Reading Hemingway in Paris
Though academics might scold me for holding off on Hemingway, I had the unique pleasure of discovering his memoir, A Moveable Feast, in perfect time with my trip to Paris. I began the book on the TGV train from Paris to St. Raphael, and his rich descriptions of café crèmes at the Cloiserie de Lilas and Café de Flore were fond echoes of my own experience there (though I didn't have the pleasure of fraternizing with Fitzgerald while in Paris, I was with friends that seemed to me equally fun, but far more stable companions than Scott). Hemingway writes beautifully - his sparse prose both compulsively readable and elegant at the same time. The true strength of the book, though, is his honesty. Published posthumously, if Hemingway had qualms about the fact that the finished product includes descriptions of Fitzgerald questioning his 'manhood' and his own personal affairs, he was not there to voice them. Given the way he writes himself into the story, a blunt - and sometimes harsh - character, I doubt he would object. Each page is bursting with potential pull quotes, though they are never strained or forced. I could certainly go on longer about the impact the book had on me, but instead I'll conclude with a few of my favorite quotes from the memoir:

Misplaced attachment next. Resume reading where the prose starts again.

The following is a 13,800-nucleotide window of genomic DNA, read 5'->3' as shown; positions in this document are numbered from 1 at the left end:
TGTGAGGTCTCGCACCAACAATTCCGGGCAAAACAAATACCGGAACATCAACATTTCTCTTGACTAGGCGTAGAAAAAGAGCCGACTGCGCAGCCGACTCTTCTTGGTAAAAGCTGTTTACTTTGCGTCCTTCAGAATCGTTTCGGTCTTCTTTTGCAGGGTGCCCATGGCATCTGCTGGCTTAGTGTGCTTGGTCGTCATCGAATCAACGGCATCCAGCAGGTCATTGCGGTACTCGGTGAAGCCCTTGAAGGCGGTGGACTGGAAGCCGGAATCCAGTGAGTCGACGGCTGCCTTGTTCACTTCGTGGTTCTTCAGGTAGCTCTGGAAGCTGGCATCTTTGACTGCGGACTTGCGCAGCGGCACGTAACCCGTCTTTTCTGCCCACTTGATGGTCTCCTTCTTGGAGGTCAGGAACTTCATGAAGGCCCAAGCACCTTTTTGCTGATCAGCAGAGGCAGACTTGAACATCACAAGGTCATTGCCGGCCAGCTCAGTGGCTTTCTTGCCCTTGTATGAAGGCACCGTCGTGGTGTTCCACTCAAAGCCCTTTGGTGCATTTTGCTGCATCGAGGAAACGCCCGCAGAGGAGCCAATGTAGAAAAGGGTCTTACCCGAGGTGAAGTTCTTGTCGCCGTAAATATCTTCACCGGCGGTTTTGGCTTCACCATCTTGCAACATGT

1. "Never go on trips with anyone you do not love"
2. “People were always the limiters of happiness except for the very few that were as good as spring itself.”
3. “By then I knew that everything good and bad left an emptiness when it stopped. But if it was bad, the emptiness filled up by itself. If it was good you could only fill it by finding something better